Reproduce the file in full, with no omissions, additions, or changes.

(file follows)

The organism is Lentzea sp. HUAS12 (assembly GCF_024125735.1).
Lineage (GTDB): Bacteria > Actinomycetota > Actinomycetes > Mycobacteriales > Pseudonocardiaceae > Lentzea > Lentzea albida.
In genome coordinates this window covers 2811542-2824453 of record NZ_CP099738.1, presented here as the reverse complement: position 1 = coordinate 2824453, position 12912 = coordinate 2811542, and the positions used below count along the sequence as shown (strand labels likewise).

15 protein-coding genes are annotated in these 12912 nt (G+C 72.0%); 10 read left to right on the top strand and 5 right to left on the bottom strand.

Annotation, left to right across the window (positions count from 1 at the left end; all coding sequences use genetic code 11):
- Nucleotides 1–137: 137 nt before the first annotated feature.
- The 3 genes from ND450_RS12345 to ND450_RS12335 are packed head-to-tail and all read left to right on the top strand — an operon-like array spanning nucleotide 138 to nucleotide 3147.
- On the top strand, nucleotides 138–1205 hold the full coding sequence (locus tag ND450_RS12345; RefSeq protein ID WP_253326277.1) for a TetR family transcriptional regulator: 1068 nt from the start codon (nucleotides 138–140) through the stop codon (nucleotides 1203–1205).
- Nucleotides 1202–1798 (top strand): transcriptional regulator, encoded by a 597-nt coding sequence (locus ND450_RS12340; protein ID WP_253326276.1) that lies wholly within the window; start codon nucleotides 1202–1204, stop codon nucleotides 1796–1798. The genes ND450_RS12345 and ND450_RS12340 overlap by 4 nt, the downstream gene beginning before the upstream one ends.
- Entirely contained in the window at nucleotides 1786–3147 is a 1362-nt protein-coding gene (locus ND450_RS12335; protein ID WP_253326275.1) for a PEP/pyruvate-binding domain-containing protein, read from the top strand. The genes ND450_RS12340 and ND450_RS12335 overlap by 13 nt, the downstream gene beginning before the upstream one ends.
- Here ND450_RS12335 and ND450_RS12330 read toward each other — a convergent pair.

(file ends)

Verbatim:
The organism is Lentzea sp. HUAS12 (assembly GCF_024125735.1).
Lineage (GTDB): Bacteria > Actinomycetota > Actinomycetes > Mycobacteriales > Pseudonocardiaceae > Lentzea > Lentzea albida.
In genome coordinates this window covers 2811542-2824453 of record NZ_CP099738.1, presented here as the reverse complement: position 1 = coordinate 2824453, position 12912 = coordinate 2811542, and the positions used below count along the sequence as shown (strand labels likewise).

15 protein-coding genes are annotated in these 12912 nt (G+C 72.0%); 10 read left to right on the top strand and 5 right to left on the bottom strand.

Annotation, left to right across the window (positions count from 1 at the left end; all coding sequences use genetic code 11):
- Nucleotides 1–137: 137 nt before the first annotated feature.
- The 3 genes from ND450_RS12345 to ND450_RS12335 are packed head-to-tail and all read left to right on the top strand — an operon-like array spanning nucleotide 138 to nucleotide 3147.
- On the top strand, nucleotides 138–1205 hold the full coding sequence (locus tag ND450_RS12345; RefSeq protein ID WP_253326277.1) for a TetR family transcriptional regulator: 1068 nt from the start codon (nucleotides 138–140) through the stop codon (nucleotides 1203–1205).
- Nucleotides 1202–1798 (top strand): transcriptional regulator, encoded by a 597-nt coding sequence (locus ND450_RS12340; protein ID WP_253326276.1) that lies wholly within the window; start codon nucleotides 1202–1204, stop codon nucleotides 1796–1798. The genes ND450_RS12345 and ND450_RS12340 overlap by 4 nt, the downstream gene beginning before the upstream one ends.
- Entirely contained in the window at nucleotides 1786–3147 is a 1362-nt protein-coding gene (locus ND450_RS12335; protein ID WP_253326275.1) for a PEP/pyruvate-binding domain-containing protein, read from the top strand. The genes ND450_RS12340 and ND450_RS12335 overlap by 13 nt, the downstream gene beginning before the upstream one ends.
- Here ND450_RS12335 and ND450_RS12330 read toward each other — a convergent pair.